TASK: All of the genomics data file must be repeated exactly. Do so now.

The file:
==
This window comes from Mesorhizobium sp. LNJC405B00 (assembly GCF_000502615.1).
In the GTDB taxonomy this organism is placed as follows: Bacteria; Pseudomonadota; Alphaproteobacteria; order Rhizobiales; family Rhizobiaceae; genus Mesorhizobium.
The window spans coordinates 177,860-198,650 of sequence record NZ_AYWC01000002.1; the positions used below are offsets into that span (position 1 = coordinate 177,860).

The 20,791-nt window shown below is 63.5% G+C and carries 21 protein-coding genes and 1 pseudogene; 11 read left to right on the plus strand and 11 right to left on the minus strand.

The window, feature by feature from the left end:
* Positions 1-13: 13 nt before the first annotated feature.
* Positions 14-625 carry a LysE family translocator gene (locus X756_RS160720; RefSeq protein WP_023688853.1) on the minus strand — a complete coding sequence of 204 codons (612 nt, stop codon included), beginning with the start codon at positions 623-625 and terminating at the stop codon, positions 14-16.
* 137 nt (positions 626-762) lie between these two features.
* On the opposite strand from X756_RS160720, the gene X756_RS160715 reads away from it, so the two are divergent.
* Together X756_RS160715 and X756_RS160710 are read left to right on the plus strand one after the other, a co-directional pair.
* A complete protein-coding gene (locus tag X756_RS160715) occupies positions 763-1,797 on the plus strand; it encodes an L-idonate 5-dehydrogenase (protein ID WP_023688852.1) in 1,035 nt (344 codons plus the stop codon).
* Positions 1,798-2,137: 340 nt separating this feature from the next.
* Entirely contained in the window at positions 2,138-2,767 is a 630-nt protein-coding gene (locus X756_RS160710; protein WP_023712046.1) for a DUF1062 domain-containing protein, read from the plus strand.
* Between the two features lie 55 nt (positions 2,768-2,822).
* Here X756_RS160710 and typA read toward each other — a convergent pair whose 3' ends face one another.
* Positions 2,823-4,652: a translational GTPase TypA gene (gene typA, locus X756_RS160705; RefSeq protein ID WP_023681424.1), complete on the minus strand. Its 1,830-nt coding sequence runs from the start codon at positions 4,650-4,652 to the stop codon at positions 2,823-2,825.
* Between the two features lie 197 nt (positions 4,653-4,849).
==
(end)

This window comes from Mesorhizobium sp. LNJC405B00 (assembly GCF_000502615.1).
In the GTDB taxonomy this organism is placed as follows: Bacteria; Pseudomonadota; Alphaproteobacteria; order Rhizobiales; family Rhizobiaceae; genus Mesorhizobium.
The window spans coordinates 177,860-198,650 of sequence record NZ_AYWC01000002.1; the positions used below are offsets into that span (position 1 = coordinate 177,860).

The 20,791-nt window shown below is 63.5% G+C and carries 21 protein-coding genes and 1 pseudogene; 11 read left to right on the plus strand and 11 right to left on the minus strand.

The window, feature by feature from the left end:
* Positions 1-13: 13 nt before the first annotated feature.
* Positions 14-625 carry a LysE family translocator gene (locus X756_RS160720; RefSeq protein WP_023688853.1) on the minus strand — a complete coding sequence of 204 codons (612 nt, stop codon included), beginning with the start codon at positions 623-625 and terminating at the stop codon, positions 14-16.
* 137 nt (positions 626-762) lie between these two features.
* On the opposite strand from X756_RS160720, the gene X756_RS160715 reads away from it, so the two are divergent.
* Together X756_RS160715 and X756_RS160710 are read left to right on the plus strand one after the other, a co-directional pair.
* A complete protein-coding gene (locus tag X756_RS160715) occupies positions 763-1,797 on the plus strand; it encodes an L-idonate 5-dehydrogenase (protein ID WP_023688852.1) in 1,035 nt (344 codons plus the stop codon).
* Positions 1,798-2,137: 340 nt separating this feature from the next.
* Entirely contained in the window at positions 2,138-2,767 is a 630-nt protein-coding gene (locus X756_RS160710; protein WP_023712046.1) for a DUF1062 domain-containing protein, read from the plus strand.
* Between the two features lie 55 nt (positions 2,768-2,822).
* Here X756_RS160710 and typA read toward each other — a convergent pair whose 3' ends face one another.
* Positions 2,823-4,652: a translational GTPase TypA gene (gene typA, locus X756_RS160705; RefSeq protein ID WP_023681424.1), complete on the minus strand. Its 1,830-nt coding sequence runs from the start codon at positions 4,650-4,652 to the stop codon at positions 2,823-2,825.
* Between the two features lie 197 nt (positions 4,653-4,849).